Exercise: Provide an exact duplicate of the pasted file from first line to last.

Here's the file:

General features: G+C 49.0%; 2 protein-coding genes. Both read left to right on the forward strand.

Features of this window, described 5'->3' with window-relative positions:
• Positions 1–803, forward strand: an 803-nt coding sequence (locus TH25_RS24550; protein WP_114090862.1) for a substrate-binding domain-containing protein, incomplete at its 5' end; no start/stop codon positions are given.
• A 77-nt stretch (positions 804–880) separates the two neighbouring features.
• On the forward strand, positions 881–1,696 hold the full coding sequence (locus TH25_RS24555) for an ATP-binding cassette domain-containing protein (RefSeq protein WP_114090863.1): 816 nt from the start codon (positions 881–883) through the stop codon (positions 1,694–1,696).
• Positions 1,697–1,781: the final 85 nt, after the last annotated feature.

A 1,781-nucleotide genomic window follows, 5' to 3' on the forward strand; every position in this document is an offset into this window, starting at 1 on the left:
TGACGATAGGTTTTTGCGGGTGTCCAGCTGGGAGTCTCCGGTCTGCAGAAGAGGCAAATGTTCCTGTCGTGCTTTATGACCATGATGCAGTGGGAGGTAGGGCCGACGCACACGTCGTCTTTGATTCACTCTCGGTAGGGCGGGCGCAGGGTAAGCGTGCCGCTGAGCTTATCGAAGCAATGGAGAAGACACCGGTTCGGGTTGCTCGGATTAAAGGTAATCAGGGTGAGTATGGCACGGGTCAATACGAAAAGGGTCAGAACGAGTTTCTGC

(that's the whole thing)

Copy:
General features: G+C 49.0%; 2 protein-coding genes. Both read left to right on the forward strand.

Features of this window, described 5'->3' with window-relative positions:
• Positions 1–803, forward strand: an 803-nt coding sequence (locus TH25_RS24550; protein WP_114090862.1) for a substrate-binding domain-containing protein, incomplete at its 5' end; no start/stop codon positions are given.
• A 77-nt stretch (positions 804–880) separates the two neighbouring features.
• On the forward strand, positions 881–1,696 hold the full coding sequence (locus TH25_RS24555) for an ATP-binding cassette domain-containing protein (RefSeq protein WP_114090863.1): 816 nt from the start codon (positions 881–883) through the stop codon (positions 1,694–1,696).
• Positions 1,697–1,781: the final 85 nt, after the last annotated feature.

A 1,781-nucleotide genomic window follows, 5' to 3' on the forward strand; every position in this document is an offset into this window, starting at 1 on the left:
TGACGATAGGTTTTTGCGGGTGTCCAGCTGGGAGTCTCCGGTCTGCAGAAGAGGCAAATGTTCCTGTCGTGCTTTATGACCATGATGCAGTGGGAGGTAGGGCCGACGCACACGTCGTCTTTGATTCACTCTCGGTAGGGCGGGCGCAGGGTAAGCGTGCCGCTGAGCTTATCGAAGCAATGGAGAAGACACCGGTTCGGGTTGCTCGGATTAAAGGTAATCAGGGTGAGTATGGCACGGGTCAATACGAAAAGGGTCAGAACGAGTTTCTGC